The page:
On December 6th 2009, after praying the Angelus, Pope Benedict XVI wished success to the world leaders who would gather in Copenhagen to seek an agreement on how to tackle climate change in a fair and just way.  In his brief remarks, the Pope recalled that the way to protect the earth was to include respect for God’s laws and the moral dimension of human life. He went on to say: “I hope that the work will help identify actions respectful and favourable to solidarity – development founded on the dignity of the human person and oriented towards the common good”   (www.zenit.org  December 6, 2009). He spoke about protecting the interests of the poor and future generations. It is regrettable that he did not include the public details of the Holy See’s position at the Copenhagen Climate Change Conference.

At all the previous UN Climate Conferences, the Holy See was represented by the local Nuncio who could not be expected to have a detailed knowledge of the various strands of the negotiations.  In Copenhagen, the delegation of the Holy See was headed by Archbishop Celistino Migliore, the Permanent Observer for the Holy See at the United Nations in New York. He has written and spoken regularly about climate change within the UN.  The delegation included a climate expert Marcus Wandinger and Paolo Conversi, an official from the Vatican Secretariat of State, who also teaches human ecology at the Pontifical Gregorian University in Rome. The Vatican delegation lent its support to a robust treaty which involved sufficient curbs on greenhouse gas emissions to keep the average global temperature below 2 degrees Celsius. The target set for rich, industrialized counties was a 40% reduction in greenhouse gases before 2020.  It also championed a scaling up of the Adaptation Fund to at least, $195 billion per annum. This fund would be made available to economically poor countries in order to help them adapt to the climate change consequences which are already affecting the planet. I believe that it would have been very effective, in terms of moral pressure, if Pope Benedict XVI had included these figures and the rationale behind them in the Angelus address of January 6th or in Caritas in Veritate for that matter. As it is, very few people know what is the Vatican’s position on reducing greenhouse gas emissions. Unfortunately, at the UNFCCC in Cancun in December 2010, the Vatican reverted to its previous practice of being represented by the local Nuncio. It also made no public statement.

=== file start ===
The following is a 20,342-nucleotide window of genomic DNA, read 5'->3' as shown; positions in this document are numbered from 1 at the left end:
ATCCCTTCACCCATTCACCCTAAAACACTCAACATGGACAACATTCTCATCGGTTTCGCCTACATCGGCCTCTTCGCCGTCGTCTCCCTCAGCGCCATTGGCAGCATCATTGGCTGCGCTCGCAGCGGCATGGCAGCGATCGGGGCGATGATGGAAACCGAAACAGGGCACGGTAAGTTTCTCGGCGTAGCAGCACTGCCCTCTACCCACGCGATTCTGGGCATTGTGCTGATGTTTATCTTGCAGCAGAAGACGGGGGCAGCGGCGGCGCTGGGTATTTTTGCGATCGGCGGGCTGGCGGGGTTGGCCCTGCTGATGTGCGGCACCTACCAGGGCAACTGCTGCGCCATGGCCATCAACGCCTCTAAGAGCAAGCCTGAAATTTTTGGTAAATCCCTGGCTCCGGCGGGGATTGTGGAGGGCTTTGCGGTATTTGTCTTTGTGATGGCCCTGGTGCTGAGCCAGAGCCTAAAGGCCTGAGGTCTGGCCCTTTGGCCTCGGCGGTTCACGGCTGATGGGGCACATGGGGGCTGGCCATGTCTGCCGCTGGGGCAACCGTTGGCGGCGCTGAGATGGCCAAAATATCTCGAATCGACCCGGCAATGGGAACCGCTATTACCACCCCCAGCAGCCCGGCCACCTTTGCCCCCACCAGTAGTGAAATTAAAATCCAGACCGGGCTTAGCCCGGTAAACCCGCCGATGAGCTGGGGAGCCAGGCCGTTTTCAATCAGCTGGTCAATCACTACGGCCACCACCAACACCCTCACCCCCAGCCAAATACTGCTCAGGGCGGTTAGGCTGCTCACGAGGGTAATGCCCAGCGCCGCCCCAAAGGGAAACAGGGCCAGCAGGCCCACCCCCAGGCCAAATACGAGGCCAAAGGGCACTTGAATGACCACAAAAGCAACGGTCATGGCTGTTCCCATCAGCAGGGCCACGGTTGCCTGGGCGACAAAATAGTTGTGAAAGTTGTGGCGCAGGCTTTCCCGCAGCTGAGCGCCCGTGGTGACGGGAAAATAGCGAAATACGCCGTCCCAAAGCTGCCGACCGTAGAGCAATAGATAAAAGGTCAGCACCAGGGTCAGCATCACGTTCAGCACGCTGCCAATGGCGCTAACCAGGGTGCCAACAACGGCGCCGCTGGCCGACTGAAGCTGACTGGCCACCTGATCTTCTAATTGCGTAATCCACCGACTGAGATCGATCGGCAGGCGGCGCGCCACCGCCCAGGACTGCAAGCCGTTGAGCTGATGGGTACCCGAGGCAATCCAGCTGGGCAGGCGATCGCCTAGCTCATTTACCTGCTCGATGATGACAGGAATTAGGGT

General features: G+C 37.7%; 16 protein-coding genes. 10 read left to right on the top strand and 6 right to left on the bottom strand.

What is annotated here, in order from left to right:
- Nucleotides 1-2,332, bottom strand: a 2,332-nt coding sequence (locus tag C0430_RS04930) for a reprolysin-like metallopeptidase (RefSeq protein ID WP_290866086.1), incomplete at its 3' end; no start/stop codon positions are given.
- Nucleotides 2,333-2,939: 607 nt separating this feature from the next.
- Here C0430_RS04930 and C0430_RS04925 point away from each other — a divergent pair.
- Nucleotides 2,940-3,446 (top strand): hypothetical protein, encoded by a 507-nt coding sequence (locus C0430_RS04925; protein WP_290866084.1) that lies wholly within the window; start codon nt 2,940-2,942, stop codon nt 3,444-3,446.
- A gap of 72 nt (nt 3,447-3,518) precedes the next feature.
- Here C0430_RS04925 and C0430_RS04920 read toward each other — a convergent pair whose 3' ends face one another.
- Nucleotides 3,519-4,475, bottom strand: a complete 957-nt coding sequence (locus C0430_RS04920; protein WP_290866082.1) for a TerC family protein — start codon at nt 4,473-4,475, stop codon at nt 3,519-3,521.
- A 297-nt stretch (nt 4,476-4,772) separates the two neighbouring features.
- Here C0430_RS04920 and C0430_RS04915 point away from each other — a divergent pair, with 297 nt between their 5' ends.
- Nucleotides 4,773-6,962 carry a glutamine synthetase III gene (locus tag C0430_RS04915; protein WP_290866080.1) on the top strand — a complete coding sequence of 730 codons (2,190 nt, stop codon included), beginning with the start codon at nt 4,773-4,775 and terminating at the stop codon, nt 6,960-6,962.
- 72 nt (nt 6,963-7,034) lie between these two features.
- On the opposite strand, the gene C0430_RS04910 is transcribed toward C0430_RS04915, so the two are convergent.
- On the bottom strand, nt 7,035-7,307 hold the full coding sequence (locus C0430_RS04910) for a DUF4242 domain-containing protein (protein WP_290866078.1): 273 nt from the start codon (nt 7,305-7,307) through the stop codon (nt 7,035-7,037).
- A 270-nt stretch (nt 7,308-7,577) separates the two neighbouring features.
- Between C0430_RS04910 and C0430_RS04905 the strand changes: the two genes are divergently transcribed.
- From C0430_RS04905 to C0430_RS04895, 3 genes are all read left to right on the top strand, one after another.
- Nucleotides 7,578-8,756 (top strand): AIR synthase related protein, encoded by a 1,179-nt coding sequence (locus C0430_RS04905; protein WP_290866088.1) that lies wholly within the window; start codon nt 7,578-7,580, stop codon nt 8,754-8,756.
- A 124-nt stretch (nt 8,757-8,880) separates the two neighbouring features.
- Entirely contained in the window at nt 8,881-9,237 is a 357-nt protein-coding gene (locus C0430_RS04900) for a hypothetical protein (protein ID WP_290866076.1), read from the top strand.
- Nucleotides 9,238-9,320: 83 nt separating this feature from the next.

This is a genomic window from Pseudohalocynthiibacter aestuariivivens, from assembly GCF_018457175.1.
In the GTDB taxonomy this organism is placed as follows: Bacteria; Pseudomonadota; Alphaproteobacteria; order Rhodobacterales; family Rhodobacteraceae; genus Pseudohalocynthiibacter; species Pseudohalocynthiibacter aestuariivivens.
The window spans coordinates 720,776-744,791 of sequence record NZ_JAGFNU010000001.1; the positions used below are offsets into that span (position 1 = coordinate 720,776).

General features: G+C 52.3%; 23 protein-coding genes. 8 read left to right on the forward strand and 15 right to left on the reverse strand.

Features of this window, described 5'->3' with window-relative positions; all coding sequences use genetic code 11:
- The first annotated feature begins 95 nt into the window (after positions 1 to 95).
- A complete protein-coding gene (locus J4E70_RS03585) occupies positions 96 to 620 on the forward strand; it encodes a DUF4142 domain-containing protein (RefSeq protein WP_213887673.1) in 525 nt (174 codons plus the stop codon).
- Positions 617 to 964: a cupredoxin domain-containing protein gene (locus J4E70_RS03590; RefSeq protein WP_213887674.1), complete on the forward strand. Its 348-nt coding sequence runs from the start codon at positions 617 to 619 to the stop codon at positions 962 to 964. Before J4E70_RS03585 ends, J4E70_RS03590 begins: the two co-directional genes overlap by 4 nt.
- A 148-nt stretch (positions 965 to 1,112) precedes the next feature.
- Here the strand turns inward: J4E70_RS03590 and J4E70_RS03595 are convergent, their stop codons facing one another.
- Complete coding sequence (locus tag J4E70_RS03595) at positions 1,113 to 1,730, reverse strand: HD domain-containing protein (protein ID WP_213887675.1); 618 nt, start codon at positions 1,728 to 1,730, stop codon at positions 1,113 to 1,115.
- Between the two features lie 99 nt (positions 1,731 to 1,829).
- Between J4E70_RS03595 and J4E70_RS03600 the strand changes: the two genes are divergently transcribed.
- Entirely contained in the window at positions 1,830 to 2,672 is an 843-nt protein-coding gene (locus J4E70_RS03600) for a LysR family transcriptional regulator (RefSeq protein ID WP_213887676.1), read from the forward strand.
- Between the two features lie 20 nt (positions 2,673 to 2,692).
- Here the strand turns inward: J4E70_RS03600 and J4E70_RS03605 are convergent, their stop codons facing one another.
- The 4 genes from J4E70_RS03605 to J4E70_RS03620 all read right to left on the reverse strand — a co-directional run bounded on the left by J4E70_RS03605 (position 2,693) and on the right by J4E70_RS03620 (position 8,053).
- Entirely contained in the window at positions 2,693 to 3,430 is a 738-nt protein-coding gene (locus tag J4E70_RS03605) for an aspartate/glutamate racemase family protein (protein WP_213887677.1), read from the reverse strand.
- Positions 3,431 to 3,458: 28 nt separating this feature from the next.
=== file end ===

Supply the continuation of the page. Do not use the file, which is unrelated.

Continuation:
Ecology is a science based on data

Thirdly, ecology is a science which is based on empirical data about what is happening in particular ecosystems and the biosphere as a whole. Despite this data-focused nature of ecology, none of the above documents based their ecological reflections on scientific data.  The drafters of these documents have available to them competent scientific data from reputable bodies such as the IPCC or, in the area of the destruction of Biodiversity, from the UN Convention on Biodiversity. There was no reference to these bodies or to any other scientific authorities in the documents.

The Vatican has no problem quoting UN documents on economics, social, political and historical data in dealing with almost every other aspect of Catholic Social Teaching. They have no difficulty referring to research conducted by the International Labour Organisation (ILO). Why is there one modus operandi when dealing with economics and a different one when it comes to looking at ecological issues? Other religious organisations such as the World Council of Churches include scientific data in their reflections on issues such as climate change. Similarly, Bishops’ Conferences in Germany, Ireland, the Philippines, the United States and Australia have written pastoral letters on ecological issues. The majority of these documents base their moral and religious reflections on ecological issues on a number of sources. These include empirical data on the topic in question, the new perspective we have gleaned in recent decades on the Universe and the Earth and the Hebrew and Christian scriptures.

Archbishop Giampaolo Grepaldi’s defence of Caritas in Veritate